Bloomberg News

Netherlands Leads Rise in Sovereign Credit Risk on Deficit Woes

April 23, 2012

Dutch Prime Minister Mark Ruttem right, and Deputy Prime Minister Maxime Verhagen at The Hague on April 21, 2012. Photographer: Phil Nijhuis/AFP/Getty Images

Dutch Prime Minister Mark Ruttem right, and Deputy Prime Minister Maxime Verhagen at The Hague on April 21, 2012. Photographer: Phil Nijhuis/AFP/Getty Images

The Netherlands led an increase in the cost of insuring against default on European sovereign debt to the highest in four weeks as the government offered to resign after lawmakers split over austerity plans.

Credit-default swaps on Dutch bonds jumped 11.5 basis points to 130 at 3:20 p.m. in London, according to data compiled by Bloomberg, the highest in five months. Corporate credit risk also rose as reports showed manufacturing contracted in the euro area and China.

Dutch Prime Minister Mark Rutte offered his cabinet’s resignation after losing support of Geert Wilders’s Freedom Party in his coalition following disagreement over deficit reduction plans. His government’s fall could stifle policy making as euro-region debt rose last year to the highest since the start of the single currency, European Union figures showed.

“There is a danger that we will see a move to more radical, less Europe-friendly policies in the Netherlands,” said Elisabeth Afseth, an analyst at Investec Bank Plc in London. “A change in the Dutch government raises concern as to whether they will get the budget through and whether they lose their triple A rating which is causing the widening at the moment.”

The Markit iTraxx SovX Western Europe Index of credit- default swaps on 15 governments jumped four basis points to 285. An increase signals worsening perceptions of credit quality.

The debt of the 17 euro nations climbed to 87.2 percent of gross domestic product in 2011 from 85.3 percent the previous year, official European Union figures showed. That’s the highest since the euro was introduced in 1999. Greece topped the list with debt at 165.3 percent of GDP, while Estonia had the least at 6 percent of GDP.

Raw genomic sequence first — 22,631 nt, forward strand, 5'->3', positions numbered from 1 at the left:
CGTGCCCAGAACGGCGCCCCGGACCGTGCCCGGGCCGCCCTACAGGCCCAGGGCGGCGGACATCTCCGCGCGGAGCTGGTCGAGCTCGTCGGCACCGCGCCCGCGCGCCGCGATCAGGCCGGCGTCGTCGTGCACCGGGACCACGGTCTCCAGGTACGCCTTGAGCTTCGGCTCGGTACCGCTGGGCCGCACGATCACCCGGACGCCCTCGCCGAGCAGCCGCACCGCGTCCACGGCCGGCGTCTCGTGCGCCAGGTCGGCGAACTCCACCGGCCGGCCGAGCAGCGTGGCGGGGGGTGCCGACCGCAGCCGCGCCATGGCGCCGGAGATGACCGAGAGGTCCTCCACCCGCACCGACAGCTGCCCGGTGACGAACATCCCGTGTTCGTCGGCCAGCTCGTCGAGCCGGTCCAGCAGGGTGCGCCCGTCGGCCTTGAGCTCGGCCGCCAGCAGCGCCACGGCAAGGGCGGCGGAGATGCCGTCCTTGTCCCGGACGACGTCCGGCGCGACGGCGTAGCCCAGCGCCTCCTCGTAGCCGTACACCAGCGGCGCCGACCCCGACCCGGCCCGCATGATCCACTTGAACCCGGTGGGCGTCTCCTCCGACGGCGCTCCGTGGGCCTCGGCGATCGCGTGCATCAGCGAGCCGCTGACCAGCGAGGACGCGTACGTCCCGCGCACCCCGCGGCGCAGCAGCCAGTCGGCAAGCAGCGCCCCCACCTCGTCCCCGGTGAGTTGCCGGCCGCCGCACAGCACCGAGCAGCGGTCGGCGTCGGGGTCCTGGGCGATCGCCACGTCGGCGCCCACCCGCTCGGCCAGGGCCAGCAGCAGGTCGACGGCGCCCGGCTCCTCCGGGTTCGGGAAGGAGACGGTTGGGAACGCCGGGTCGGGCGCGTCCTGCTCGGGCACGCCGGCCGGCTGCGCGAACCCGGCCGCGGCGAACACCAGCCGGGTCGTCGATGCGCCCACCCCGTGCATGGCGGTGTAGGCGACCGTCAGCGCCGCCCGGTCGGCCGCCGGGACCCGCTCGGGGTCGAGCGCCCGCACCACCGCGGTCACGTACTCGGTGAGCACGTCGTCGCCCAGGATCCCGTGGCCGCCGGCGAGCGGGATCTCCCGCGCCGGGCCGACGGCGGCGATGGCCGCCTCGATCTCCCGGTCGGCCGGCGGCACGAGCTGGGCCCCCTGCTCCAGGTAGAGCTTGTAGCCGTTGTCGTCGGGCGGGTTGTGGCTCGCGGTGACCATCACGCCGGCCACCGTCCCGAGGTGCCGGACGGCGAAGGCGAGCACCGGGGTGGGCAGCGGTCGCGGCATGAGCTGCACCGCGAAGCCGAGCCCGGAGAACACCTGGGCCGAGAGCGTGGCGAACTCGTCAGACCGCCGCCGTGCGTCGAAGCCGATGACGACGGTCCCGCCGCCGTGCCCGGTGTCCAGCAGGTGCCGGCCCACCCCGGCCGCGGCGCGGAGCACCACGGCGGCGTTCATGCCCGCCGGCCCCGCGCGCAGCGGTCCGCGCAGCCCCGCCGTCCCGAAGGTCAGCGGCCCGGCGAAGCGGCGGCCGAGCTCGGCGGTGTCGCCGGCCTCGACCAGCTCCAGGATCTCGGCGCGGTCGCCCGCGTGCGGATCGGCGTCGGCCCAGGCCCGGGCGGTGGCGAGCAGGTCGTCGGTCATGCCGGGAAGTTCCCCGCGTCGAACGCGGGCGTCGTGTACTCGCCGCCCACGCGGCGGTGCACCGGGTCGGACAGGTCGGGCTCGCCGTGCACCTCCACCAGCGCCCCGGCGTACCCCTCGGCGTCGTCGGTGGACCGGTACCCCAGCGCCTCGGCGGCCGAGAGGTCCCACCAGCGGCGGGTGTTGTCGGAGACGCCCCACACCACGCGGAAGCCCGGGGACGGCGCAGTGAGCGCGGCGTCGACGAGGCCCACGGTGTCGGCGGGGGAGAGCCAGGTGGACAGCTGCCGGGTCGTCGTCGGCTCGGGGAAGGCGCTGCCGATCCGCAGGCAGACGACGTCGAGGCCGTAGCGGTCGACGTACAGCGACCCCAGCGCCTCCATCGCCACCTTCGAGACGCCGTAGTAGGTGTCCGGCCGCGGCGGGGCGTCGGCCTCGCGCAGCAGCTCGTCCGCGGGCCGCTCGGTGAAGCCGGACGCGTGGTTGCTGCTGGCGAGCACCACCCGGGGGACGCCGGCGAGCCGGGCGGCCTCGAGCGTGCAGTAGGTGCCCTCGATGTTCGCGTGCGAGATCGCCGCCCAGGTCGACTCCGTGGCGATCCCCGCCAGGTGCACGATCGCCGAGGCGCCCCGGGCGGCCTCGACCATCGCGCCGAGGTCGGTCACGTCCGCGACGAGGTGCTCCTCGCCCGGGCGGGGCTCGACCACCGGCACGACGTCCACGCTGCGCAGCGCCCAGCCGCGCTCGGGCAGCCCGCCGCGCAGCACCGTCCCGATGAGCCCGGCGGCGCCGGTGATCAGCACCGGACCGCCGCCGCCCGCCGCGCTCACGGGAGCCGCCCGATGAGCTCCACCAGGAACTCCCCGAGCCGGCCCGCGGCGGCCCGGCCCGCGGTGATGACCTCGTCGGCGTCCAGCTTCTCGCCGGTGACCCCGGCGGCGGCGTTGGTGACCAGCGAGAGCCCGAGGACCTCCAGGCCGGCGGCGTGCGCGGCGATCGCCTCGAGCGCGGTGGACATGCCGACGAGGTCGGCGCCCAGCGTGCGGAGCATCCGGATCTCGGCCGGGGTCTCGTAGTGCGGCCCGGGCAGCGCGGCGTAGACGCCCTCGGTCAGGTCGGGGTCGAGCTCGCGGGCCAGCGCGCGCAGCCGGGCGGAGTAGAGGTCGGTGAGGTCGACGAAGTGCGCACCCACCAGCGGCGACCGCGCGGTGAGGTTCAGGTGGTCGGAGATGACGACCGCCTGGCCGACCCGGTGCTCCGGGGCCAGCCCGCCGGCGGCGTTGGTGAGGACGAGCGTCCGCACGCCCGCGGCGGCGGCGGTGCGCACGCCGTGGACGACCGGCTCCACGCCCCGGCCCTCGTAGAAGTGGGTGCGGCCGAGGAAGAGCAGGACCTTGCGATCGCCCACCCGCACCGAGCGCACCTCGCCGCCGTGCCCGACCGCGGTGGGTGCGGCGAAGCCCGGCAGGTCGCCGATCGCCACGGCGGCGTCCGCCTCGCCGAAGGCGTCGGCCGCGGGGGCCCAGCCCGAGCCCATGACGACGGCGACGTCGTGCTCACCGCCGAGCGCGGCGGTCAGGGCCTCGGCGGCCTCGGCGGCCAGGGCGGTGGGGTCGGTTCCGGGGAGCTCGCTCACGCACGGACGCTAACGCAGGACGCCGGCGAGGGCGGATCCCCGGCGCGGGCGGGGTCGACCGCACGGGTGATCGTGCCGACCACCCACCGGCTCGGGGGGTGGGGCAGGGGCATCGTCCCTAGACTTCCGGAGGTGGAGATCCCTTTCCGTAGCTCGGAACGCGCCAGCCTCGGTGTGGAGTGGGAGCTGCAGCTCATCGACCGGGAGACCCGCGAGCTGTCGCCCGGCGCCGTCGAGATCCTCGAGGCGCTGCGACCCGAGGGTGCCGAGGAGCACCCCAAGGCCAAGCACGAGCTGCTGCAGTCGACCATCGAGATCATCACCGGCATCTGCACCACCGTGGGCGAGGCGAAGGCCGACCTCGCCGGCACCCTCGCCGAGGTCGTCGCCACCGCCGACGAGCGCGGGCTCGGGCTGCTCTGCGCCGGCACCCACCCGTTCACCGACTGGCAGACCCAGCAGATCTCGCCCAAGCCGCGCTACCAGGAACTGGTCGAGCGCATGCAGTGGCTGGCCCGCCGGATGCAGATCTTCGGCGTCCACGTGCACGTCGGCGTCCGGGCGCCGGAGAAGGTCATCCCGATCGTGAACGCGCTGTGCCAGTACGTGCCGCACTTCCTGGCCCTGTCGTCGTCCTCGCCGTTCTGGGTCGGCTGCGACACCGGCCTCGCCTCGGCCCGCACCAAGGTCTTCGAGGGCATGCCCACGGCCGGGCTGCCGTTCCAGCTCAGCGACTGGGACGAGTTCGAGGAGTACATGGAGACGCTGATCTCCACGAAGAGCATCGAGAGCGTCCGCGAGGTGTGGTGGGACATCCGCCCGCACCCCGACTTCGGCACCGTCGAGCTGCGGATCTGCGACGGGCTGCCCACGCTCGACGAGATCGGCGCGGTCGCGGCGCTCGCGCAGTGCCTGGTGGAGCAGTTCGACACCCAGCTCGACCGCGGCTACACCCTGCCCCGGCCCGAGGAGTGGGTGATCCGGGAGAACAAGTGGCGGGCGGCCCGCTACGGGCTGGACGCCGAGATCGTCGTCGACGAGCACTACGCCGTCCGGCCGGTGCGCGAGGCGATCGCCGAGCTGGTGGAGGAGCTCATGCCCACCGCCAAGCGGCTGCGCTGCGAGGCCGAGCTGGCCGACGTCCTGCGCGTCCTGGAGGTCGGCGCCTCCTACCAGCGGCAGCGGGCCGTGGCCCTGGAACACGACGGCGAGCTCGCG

Manufacturing Output

Euro-area services and manufacturing output declined for a third month in April as the economy struggled to rebound from a fourth-quarter contraction. A euro-area composite index based on a survey of purchasing managers in both industries fell to 47.4, a five-month low, from 49.1 in March, London-based Markit Economics said in an initial estimate today. Economists had forecast an increase to 49.3.

China’s manufacturing may shrink for a sixth month in April, maintaining pressure on officials to adopt more policies to stimulate economic growth, a survey of companies showed. The 49.1 preliminary reading of the purchasing managers’ index from HSBC Holdings Plc and Markit Economics today compares with a final 48.3 in March. A number below 50 points to a contraction.

Crossover Index

The Markit iTraxx Crossover Index of swaps linked to 50 companies with mostly high-yield credit ratings increased 22.5 basis points to 695.5. The Markit iTraxx Europe Index of 125 companies with investment-grade ratings advanced 6.5 basis points to 150.25 basis points.

The Markit iTraxx Financial Index linked to senior debt of 25 banks and insurers rose eight basis points to 263 and the subordinated index jumped 12.5 to 422.5.

A basis point on a credit-default swap protecting 10 million euros ($13.1 million) of debt from default for five years is equivalent to 1,000 euros a year. Swaps pay the buyer face value in exchange for the underlying securities or the cash equivalent should a borrower fail to adhere to its debt agreements.

To contact the reporter on this story: Katie Linsell in London at klinsell@bloomberg.net

To contact the editor responsible for this story: Paul Armstrong at Parmstrong10@bloomberg.net


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